Law enforcers have blamed the slow progress in the war on drugs on inadequate human resources in law enforcement agencies. In Kenya, the agency handling narcotics claims it has only 25% of what it needs, far below the ideal number required to tackle the problem. The agency is struggling with a shortage not only in staff but also in technology, rehabilitation facilities and funding while new types of drugs keep pouring into the country.This is not to mention the chronically poor coordination among relevant state institutions. The lack of standard procedures at Kenya’s rehabilitation centres, some of which are state run, is also another headache the government is trying to address.Last year, Kenyan government missed its target of rehabilitating drug abusers. Due to various constraints, it could accommodate only few people with various degrees of success especially in the coastal region. On the downside, African countries uses faulty statistics to justify rights violations in drug crimes. The data in question is related to the prevalence of drug use in Africa, which resulted from an unrepresentative samples. Besides, the definition of addiction is incompatible with the accepted criteria for substance use and does not distinguish between different drugs, frequency and use patterns, resulting in an overestimation of problematic drug use. For example, how can Mombasa City in Kenya be said to have 800,000 drug users yet its population is slightly over on million? How can some claim that Dar Es Salaam has 2 million drug users with over 6 million people, does it mean 2 in every six people in East Africa’s largest city are drug addicts? As someone familiar with the city, I call that pure lies falsified by fools.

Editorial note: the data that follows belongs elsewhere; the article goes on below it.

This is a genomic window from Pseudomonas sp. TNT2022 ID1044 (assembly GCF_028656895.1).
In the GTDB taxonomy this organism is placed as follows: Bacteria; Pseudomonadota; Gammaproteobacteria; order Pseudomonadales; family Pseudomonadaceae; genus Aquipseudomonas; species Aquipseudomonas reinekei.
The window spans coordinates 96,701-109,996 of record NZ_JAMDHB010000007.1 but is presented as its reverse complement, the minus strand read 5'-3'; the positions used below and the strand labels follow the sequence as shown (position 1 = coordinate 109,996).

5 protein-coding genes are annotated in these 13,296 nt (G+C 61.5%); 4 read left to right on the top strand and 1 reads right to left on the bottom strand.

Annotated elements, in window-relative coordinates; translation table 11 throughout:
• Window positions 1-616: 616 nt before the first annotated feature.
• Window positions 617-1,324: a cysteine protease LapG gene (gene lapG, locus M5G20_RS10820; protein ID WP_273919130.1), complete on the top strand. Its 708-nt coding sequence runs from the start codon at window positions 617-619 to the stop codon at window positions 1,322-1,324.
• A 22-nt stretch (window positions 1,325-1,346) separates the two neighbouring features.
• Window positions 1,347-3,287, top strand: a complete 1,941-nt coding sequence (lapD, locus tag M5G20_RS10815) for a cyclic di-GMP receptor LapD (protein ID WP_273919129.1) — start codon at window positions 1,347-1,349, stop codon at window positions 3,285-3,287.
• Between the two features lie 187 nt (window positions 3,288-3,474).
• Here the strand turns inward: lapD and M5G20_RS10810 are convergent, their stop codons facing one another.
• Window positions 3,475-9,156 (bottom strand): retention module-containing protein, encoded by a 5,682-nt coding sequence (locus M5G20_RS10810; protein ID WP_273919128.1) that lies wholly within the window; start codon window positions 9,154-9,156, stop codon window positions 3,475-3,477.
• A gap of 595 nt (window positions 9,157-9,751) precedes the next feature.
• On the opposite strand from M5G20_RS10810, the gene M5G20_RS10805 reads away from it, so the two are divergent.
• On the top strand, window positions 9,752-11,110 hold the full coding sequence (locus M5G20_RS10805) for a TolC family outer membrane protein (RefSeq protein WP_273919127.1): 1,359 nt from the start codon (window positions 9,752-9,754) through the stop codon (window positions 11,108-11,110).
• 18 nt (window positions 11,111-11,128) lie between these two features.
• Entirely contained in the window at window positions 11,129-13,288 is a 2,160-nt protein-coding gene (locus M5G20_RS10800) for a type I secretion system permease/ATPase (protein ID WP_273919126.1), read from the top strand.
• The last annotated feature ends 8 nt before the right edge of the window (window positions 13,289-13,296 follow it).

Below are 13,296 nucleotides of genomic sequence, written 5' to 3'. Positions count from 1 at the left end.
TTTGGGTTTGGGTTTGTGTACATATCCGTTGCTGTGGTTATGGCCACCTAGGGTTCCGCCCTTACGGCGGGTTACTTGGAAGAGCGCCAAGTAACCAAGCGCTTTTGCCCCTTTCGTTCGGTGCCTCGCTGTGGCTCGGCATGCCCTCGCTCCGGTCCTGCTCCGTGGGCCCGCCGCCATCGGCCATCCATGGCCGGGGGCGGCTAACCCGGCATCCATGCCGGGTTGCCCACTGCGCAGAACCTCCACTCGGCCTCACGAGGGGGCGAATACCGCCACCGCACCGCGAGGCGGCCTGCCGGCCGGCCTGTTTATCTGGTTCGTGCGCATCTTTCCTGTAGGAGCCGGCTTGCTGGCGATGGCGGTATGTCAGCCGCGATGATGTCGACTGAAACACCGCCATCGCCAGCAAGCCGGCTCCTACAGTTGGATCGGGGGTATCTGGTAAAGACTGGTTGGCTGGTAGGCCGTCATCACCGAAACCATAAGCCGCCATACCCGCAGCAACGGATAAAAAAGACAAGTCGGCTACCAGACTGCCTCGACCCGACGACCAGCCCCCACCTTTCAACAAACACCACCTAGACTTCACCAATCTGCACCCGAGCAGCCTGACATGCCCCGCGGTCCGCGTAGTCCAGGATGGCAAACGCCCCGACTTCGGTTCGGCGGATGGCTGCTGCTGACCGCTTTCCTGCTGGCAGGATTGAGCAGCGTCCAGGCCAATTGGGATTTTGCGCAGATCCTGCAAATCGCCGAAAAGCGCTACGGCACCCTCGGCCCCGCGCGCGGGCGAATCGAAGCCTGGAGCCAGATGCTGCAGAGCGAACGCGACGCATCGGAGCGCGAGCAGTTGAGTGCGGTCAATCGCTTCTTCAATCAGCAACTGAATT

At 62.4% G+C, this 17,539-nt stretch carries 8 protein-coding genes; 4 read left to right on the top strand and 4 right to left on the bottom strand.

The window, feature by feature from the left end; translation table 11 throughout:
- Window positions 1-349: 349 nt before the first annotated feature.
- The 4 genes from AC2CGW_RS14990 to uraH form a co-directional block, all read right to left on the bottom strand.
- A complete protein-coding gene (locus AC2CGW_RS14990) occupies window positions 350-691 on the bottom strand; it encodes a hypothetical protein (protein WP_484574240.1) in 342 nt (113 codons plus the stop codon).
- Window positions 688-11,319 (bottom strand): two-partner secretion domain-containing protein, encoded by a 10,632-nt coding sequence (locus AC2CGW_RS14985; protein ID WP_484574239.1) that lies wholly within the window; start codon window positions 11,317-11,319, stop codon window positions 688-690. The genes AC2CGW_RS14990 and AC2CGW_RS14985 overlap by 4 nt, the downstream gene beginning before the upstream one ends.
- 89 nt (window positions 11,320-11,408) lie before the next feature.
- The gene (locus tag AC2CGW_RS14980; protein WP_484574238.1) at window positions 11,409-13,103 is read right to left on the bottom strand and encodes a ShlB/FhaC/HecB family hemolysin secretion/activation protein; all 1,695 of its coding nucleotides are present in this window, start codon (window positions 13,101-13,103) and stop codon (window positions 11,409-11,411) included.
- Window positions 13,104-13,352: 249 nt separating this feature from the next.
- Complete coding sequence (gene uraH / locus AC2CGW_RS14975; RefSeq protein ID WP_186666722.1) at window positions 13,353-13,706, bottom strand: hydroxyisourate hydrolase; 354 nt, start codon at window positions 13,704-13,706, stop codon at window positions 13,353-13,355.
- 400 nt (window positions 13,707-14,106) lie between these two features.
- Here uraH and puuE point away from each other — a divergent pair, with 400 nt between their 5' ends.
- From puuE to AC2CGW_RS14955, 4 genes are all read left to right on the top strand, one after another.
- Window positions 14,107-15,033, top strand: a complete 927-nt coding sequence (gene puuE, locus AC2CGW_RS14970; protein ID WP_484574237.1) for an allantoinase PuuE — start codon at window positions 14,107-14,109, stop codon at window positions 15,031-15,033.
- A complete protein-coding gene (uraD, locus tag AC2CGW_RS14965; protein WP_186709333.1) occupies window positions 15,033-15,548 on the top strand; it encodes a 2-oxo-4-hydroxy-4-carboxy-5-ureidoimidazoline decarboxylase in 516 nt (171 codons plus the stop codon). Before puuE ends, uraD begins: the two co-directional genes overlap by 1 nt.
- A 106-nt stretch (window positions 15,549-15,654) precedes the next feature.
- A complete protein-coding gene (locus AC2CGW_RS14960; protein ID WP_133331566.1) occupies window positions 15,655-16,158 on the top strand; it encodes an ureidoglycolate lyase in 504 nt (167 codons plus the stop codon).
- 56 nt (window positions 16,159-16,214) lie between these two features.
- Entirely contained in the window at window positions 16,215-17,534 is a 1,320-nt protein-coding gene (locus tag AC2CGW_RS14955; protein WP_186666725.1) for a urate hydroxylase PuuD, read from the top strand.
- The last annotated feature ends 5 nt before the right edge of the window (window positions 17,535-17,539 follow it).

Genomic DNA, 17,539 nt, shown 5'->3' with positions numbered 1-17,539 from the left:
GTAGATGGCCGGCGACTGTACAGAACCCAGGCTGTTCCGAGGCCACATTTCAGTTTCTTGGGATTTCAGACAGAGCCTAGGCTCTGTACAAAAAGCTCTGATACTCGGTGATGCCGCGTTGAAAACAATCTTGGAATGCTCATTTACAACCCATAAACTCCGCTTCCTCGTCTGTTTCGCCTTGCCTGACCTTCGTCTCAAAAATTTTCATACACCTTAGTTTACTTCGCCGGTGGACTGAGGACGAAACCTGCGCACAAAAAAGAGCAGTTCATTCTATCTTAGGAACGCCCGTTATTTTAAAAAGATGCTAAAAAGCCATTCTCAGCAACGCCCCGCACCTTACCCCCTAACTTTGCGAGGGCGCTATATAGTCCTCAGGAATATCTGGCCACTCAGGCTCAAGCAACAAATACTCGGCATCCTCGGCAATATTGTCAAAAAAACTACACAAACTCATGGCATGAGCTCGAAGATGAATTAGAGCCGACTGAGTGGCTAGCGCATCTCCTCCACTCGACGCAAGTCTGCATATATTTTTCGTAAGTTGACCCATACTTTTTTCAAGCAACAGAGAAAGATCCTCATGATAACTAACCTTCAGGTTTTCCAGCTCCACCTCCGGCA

The defective data could have devastating consequences. The governments of Kenya and Tanzania have declared a drug emergency that justifies punitive approaches to handling drug crimes, including detention, compulsive treatment and the death penalty. Criminalising the consumption of even small amounts of drugs has led to a massive increase in the number of prison inmates. Since most African prisons provide no health services, inmates are forced to engage in practices that carry a high risk of HIV transmission. The going rate for a used needle in a South African prison is said to be less than 20 US cents per shot. Africa’s war on drugs is therefore directly responsible for an explosion of HIV/AIDS cases. Official statistics show that around 35 percent of prison deaths recorded were due to HIV/ AIDS. Many of Africa’s drug laws are inspired by the western world approach to drugs, which has seeped into Africa through conservative narcotics policies. Furthermore, a surge in funding for law enforcement in recent years, partially paid for by external donor agencies promoting good governance has provided African countries with the financial means to enforce laws that take a hard-line approach to drugs.In my view, African countries have a serious problem. Illicit drug use and trafficking may be relatively new problems, but drug use can no longer be seen as Western world problem. Compared to other parts of the world, Africa joined the party late but has the world to learn from. I know from Western world’s war on drugs, for instance, that criminalising citizens and filling prisons is not the solution. At least African countries know what to expect as drug use continues to rise and drug smuggling gets out of hand. The challenges is whether African countries have the will to do anything about drugs like Tanzania and Kenya are doing.To me, its simply a devastating trend that need to be addressed before its too late.